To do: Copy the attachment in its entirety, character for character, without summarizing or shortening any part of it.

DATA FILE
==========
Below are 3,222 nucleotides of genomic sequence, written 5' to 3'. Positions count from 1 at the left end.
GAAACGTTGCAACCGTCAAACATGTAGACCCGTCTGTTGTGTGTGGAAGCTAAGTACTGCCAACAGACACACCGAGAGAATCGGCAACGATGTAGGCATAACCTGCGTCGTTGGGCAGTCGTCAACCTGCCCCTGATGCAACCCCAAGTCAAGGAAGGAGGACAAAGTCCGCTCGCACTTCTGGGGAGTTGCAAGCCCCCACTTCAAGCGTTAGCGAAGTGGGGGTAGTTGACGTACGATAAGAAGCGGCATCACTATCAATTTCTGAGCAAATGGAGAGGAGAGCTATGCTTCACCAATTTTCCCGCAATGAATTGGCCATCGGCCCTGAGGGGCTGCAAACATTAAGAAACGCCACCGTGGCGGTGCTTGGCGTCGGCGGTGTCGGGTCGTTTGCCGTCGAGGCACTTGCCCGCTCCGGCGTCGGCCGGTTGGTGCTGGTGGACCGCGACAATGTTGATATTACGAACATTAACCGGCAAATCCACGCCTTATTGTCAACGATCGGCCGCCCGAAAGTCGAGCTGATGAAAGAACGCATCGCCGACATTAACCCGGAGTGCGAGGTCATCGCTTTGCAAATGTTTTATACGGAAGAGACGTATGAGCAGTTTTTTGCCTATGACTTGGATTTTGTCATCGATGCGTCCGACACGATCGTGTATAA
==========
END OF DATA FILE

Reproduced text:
Below are 3,222 nucleotides of genomic sequence, written 5' to 3'. Positions count from 1 at the left end.
GAAACGTTGCAACCGTCAAACATGTAGACCCGTCTGTTGTGTGTGGAAGCTAAGTACTGCCAACAGACACACCGAGAGAATCGGCAACGATGTAGGCATAACCTGCGTCGTTGGGCAGTCGTCAACCTGCCCCTGATGCAACCCCAAGTCAAGGAAGGAGGACAAAGTCCGCTCGCACTTCTGGGGAGTTGCAAGCCCCCACTTCAAGCGTTAGCGAAGTGGGGGTAGTTGACGTACGATAAGAAGCGGCATCACTATCAATTTCTGAGCAAATGGAGAGGAGAGCTATGCTTCACCAATTTTCCCGCAATGAATTGGCCATCGGCCCTGAGGGGCTGCAAACATTAAGAAACGCCACCGTGGCGGTGCTTGGCGTCGGCGGTGTCGGGTCGTTTGCCGTCGAGGCACTTGCCCGCTCCGGCGTCGGCCGGTTGGTGCTGGTGGACCGCGACAATGTTGATATTACGAACATTAACCGGCAAATCCACGCCTTATTGTCAACGATCGGCCGCCCGAAAGTCGAGCTGATGAAAGAACGCATCGCCGACATTAACCCGGAGTGCGAGGTCATCGCTTTGCAAATGTTTTATACGGAAGAGACGTATGAGCAGTTTTTTGCCTATGACTTGGATTTTGTCATCGATGCGTCCGACACGATCGTGTATAA